If you have a German Shepherd that's losing weight or struggling to gain weight, PLEASE have them checked for EPI (Exocrine Pancreatic Insufficiency)-- it's easily tested for and easily treated. Essentially EPI means that their pancreas isn't producing sufficient digestive enzymes-- my dog lost almost 25 lbs in four weeks before we figured out what the issue was. EPI can be found in any breed of dog, but the overwhelming majority of sufferers are German Shepherds (something along the lines of 80% of sufferers are GSDs).

Most dogs that have EPI are diagnosed as a puppy, but there are definitely cases that it can be diagnosed later in life (my late GSD was diagnosed at age 7 and lived to almost age 14) and they don't necessarily have to have all of the symptoms (such as loose stools) either. My pup still had 'tootsie roll' stools (gross, sorry!) even while in crisis which is why it took so long to get her a diagnosis. The solution is to add pancreatic enzymes to each meal (you can get them via prescription from your vet, but it's far less expensive to buy them here: http://www.enzymediane.com/-- I'm not in any way, shape or form affiliated, but this is where I purchased enzymes at my vet's recommendation as it was 1/3 the price of the prescription)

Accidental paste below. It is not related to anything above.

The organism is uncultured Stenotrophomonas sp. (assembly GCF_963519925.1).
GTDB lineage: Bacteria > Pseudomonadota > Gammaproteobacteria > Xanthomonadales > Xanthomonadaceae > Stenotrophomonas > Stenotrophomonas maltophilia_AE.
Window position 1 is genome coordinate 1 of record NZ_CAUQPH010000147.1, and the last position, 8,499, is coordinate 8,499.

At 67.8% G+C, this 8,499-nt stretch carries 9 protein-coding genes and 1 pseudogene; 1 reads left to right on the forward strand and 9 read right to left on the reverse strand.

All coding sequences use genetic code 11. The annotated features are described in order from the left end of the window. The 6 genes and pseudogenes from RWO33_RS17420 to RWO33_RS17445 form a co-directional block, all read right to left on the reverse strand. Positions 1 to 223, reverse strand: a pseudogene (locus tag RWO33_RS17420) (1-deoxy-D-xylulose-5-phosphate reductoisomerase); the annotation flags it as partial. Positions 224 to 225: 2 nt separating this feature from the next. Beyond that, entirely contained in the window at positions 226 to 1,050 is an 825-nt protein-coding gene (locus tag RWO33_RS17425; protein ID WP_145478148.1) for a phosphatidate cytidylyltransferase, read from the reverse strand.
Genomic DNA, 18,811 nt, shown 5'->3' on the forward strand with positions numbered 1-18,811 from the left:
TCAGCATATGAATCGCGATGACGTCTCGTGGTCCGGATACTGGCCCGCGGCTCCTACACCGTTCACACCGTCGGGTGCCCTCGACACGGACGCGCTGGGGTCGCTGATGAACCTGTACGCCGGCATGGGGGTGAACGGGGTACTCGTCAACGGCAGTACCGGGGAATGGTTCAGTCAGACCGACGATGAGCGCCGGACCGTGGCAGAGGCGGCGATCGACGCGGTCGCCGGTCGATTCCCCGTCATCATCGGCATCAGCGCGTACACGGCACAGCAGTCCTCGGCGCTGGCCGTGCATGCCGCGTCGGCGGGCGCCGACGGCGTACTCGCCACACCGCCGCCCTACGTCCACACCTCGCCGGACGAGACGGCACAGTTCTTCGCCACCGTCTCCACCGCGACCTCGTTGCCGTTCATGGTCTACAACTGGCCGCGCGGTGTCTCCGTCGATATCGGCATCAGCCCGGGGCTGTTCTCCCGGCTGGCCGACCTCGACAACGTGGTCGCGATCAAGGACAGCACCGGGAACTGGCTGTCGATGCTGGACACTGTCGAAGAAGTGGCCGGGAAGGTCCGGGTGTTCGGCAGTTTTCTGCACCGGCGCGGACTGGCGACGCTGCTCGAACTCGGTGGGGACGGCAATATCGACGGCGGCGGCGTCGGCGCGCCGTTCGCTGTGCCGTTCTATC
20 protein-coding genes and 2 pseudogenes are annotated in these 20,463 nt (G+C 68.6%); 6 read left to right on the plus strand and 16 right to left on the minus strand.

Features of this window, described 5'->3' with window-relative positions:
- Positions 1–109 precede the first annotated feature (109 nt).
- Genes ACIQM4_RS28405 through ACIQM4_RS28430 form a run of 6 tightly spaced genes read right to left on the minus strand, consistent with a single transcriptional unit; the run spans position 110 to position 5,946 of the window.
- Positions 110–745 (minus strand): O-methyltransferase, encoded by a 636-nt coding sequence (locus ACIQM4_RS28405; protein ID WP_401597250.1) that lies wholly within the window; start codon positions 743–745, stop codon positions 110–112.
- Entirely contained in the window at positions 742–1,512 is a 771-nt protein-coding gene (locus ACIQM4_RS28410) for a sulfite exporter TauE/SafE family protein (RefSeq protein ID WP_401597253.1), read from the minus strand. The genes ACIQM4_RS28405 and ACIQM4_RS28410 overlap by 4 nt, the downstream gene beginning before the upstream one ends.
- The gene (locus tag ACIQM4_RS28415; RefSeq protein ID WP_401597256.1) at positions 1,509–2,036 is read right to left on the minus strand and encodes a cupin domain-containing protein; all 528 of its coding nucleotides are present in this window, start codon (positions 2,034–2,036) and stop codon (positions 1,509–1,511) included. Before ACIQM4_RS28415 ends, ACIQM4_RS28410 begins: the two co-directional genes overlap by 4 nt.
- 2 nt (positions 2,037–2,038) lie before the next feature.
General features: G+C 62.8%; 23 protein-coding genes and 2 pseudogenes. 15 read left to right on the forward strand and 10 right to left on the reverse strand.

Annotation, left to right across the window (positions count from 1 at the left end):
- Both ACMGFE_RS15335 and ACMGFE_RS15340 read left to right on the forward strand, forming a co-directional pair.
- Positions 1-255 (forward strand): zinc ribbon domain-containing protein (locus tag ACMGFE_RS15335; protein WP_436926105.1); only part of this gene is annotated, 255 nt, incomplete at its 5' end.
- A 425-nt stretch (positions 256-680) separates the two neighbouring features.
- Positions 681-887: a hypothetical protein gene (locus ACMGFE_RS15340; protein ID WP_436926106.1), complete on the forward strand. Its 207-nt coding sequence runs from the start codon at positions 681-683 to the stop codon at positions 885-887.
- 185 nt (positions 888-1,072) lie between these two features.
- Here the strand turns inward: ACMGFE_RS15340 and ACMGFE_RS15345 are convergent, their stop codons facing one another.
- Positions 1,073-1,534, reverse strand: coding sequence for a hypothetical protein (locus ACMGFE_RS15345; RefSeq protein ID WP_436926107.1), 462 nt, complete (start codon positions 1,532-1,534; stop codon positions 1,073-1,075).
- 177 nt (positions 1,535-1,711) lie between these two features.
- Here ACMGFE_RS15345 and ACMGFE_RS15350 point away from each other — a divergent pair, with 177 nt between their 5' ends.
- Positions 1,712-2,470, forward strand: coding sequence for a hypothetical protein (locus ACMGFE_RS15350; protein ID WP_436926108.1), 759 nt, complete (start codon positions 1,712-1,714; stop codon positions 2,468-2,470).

Hope this helps!

0
D3b6486849fd81f144d45fcbf6088a78

(65)

on May 23, 2012
at 05:40 PM

just like everyone else stated, it would be best to get them on a raw food exclusive diet. sometimes that's easier said than done (depending on where you live, co-ops are not always an option). if you are making your own raw, please make sure that you are including the organ meats as well as bone or supplementing with bone meal. you should also be adding in a good digestive enzyme (great life is a good one), and you can add some full fat greek yogurt to get some good probiotics in. In the beginning sometimes it is also helpful to add some canned pumpkin (approx one heaping spoonful for large dogs) to help in the transition. I feed mine raw twice a day and add a heaping tbsp of coconut oil to each of their meals, cat included. the coconut oil helped my rescue recover from horrific IBS and general digestive issues- I HIGHLY recommend this. coats are beautiful, weight is perfect. if you can't get a hold of a co-op, sometimes you can purchase raw from the natural pet food stores by the case (usually 4 bags) at a discount. if you are bound to kibble, there are a multitude of grain free/potato free options now, california natural grain free has a few that are single protein, single binder sources (lamb, venison, kangaroo, etc), there is also nutrisource and another whose name escapes me at the moment. I would NOT add salmon oil because it tends to flair alot of dogs rather than help. also you can add some fresh raw garlic (approx a clove worth for a large 50+ lb dog per meal), aids in digestion and staves away fleas/ticks. I have never had good luck with blue or natural balance as there is far too much potato, you're paying to decorate your yard. hope this helps!

0
033ceff8e23d4abf2ff122e223d7a123

on May 19, 2012
at 07:31 PM

I don't have an answer but this is an interesting topic. My furry brother, Cooper (my parents' rat terrier) has had awful skin for about the past 4 years. He gets "hot spots" on his back and itches like crazy (to the point of scratching his fur and skin off and then bleeding and getting massive scabs.) He also has puffy, watery eyes and will get puffy red spots near his dew claws and itches those, too.